WHEN I met my mother for lunch last week, she was, as she usually is at this time of the year, wearing a poppy. It was the last day of October and I suggested that it was more appropriate to wait until November was upon us – being the month of remembrance – to wear the little red flower. 

She rebuked me by saying that there was never a wrong time to wear a poppy. “And why aren’t you wearing one,” she added.

Why indeed? 

In recent years, the poppy has become fetishized and weaponised to convey something darker.

Swollen and distorted caricatures of the poppy now adorn buses and heavy vehicles and it seems that all television presenters for many weeks before Remembrance Sunday are compelled to wear it. 

Vast and garish poppy installations now appear all over the UK. In some places, poppy vigilantes scan social media to target public figures caught without a poppy on their lapels or coats. 

It undermines and disfigures all that the poppy is supposed to represent: peace, humility, lost innocence and beauty amid the black ugliness of war.

And yet … it’s also worth remembering that the vast majority of people who wear a poppy at this time of year choose to do so simply out of respect for the memory of those who gave their lives that the rest of us might have peace in ours. 

One young friend of mine, with no particular political or cultural baggage, said to me this week: “I don’t wear it to make any kind of political statement. I think of all those people who went to war and never came back, those who came back and were never able to speak about it. We will never be asked to endure what they endured. That’s why I wear it.”

Crude slogans
IN the north-west corner of Glasgow’s George Square, a small Garden of Remembrance has emerged featuring little crosses bearing the names of the British regiments who lost soldiers in the two great wars. 

Just yards away was the detritus of yet another pro-Palestine protest, channelling hatred of Israel. On the square itself crude slogans had been chalked, including “victory to the intifada”, “Zionism is racism” and “stop ethnic cleansing”.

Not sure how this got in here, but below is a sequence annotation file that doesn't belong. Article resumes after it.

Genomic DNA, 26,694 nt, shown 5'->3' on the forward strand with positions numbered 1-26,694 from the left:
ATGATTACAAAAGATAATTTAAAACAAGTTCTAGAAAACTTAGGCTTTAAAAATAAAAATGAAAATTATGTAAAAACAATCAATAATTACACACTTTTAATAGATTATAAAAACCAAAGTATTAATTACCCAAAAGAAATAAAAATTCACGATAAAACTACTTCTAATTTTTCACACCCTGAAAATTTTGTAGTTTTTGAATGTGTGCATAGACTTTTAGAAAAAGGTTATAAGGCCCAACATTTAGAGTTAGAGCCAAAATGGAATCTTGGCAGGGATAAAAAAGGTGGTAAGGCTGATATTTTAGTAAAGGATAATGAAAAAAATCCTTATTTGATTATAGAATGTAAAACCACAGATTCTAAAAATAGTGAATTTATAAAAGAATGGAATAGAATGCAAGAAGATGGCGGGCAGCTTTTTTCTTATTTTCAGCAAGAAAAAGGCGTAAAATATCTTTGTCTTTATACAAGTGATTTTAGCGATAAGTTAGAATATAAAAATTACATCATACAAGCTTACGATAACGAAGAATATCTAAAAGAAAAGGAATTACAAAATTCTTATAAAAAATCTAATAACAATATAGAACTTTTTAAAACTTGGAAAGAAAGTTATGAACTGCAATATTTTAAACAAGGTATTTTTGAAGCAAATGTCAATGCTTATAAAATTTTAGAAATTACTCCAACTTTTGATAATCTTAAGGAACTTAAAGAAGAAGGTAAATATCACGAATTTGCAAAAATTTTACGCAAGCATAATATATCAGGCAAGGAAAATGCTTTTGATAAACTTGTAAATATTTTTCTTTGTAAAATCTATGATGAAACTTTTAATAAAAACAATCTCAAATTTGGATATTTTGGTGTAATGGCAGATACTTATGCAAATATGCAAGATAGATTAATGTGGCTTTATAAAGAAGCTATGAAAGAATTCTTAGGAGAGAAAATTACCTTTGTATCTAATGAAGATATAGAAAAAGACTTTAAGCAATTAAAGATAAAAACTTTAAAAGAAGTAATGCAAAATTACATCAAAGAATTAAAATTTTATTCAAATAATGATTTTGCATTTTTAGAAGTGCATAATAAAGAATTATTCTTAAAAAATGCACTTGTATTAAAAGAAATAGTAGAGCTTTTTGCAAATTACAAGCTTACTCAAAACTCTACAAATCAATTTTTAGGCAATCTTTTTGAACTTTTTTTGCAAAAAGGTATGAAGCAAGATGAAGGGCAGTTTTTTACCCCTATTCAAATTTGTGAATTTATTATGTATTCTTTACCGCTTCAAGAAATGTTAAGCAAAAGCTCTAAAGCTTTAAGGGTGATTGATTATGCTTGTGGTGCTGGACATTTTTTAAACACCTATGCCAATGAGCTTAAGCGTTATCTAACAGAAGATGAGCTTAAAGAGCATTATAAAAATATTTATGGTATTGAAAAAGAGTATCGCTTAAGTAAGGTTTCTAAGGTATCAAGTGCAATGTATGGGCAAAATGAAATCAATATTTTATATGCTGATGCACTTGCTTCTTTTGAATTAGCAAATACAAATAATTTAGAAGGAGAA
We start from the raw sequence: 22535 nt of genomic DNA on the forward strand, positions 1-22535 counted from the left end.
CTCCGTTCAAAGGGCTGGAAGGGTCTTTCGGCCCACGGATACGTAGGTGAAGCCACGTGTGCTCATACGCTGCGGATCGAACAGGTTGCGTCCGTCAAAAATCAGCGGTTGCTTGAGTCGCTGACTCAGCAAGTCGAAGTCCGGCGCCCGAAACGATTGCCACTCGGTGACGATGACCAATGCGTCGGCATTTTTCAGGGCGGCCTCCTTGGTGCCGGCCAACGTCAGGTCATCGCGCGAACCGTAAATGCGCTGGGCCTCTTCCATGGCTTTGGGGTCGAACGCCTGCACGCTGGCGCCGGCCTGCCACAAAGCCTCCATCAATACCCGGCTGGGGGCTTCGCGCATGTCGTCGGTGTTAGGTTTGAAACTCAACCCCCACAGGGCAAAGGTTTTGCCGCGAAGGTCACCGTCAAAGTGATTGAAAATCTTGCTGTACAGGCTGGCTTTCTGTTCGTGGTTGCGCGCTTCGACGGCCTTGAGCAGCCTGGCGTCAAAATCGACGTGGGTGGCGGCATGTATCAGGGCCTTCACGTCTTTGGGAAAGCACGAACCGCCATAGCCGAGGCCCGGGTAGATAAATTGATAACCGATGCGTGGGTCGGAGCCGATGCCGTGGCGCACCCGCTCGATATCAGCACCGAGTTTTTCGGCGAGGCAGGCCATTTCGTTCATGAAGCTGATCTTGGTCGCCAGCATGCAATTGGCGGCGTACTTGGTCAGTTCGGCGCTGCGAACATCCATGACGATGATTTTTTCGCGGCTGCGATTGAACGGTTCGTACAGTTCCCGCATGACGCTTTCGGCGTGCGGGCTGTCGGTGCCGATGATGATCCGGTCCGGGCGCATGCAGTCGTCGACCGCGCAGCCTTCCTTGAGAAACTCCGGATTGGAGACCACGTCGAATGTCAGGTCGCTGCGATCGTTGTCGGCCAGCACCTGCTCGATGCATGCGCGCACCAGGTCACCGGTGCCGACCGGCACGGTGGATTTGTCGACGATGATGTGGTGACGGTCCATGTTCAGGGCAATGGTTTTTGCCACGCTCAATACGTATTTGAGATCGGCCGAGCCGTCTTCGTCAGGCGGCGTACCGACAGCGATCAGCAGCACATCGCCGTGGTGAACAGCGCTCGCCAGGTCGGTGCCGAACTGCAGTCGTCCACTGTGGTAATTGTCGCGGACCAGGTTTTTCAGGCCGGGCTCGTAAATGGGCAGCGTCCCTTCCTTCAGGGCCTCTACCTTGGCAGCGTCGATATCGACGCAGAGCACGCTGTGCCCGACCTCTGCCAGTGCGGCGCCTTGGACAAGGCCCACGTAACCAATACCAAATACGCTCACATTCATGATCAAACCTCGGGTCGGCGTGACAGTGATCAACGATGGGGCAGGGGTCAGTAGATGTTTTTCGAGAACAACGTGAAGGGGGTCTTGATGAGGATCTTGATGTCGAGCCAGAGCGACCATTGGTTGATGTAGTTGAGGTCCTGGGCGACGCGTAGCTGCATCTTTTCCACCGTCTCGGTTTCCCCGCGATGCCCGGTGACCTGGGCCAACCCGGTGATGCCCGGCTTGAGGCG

These defamations of the state of Israel and Jewish communities seemed particularly vicious being in such close proximity to the wooden crosses in the Remembrance Garden. 

As the Second World War entered its final stages, the world gradually began to know about the very real genocide that had been visited on six million Jews by the Nazis, the slime of humanity. 

Just a few weeks after the savages of Hamas had slaughtered and tortured Jews and their friends in the most unimaginable ways, some of my Jewish friends feel that parts of Glasgow are no-go areas for them during these protests. 

When I wear my poppy this weekend it will be for those who made the ultimate sacrifice so that we might have a better life, but also for the Jewish people who perished and who are experiencing a surge of anti-Semitic hate across Europe. 

Bean on a march
SOME of those leading the Palestinian protest marches belong to what you might call the Kelvinside Revolutionary Front. 

The Herald: Marchers in Glasgow

They are never far away when other political protests throughout the year gather around the Glasgow Royal Concert Hall steps at the top of Buchanan Street. Some individuals spend almost as much time on those steps as Donald Dewar’s statue.   

Another issued a mild “we see you” threat on social media last week to journalists whom they’d felt weren’t doing enough to criticise Israel’s bombardment of Gaza City. What were they going to do? Start throwing their empty artisan latte paper cups at us? 

False assumption 
SOME of us who profess to be Christians have profound admiration for our Jewish friends and neighbours on account of the suffering and discrimination they and their forebears have endured for many centuries across Europe.

Yet we also struggle to justify the bombing of Gaza City which has killed thousands of innocent Palestinian civilians. 

Others point to the allies’ carpet bombing of Dresden at the end of the Second World War and the atom bombs dropped on Hiroshima and Nagasaki as examples of necessary evils to prevent long-term bloodshed. 

This assumes that we would have been onboard with these acts too. It’s a false assumption, though. 
Knowingly to kill thousands of innocents in a mere belief (but not a guarantee) that the Second World War would be brought to an end more quickly is inconsistent with two of the main tenets of the Christian faith: that only God holds the power of life and death in these circumstances, and that the power of prayer will always offer hope to the afflicted. 

You may choose to mock such beliefs, but they remain at the heart of the faith we profess.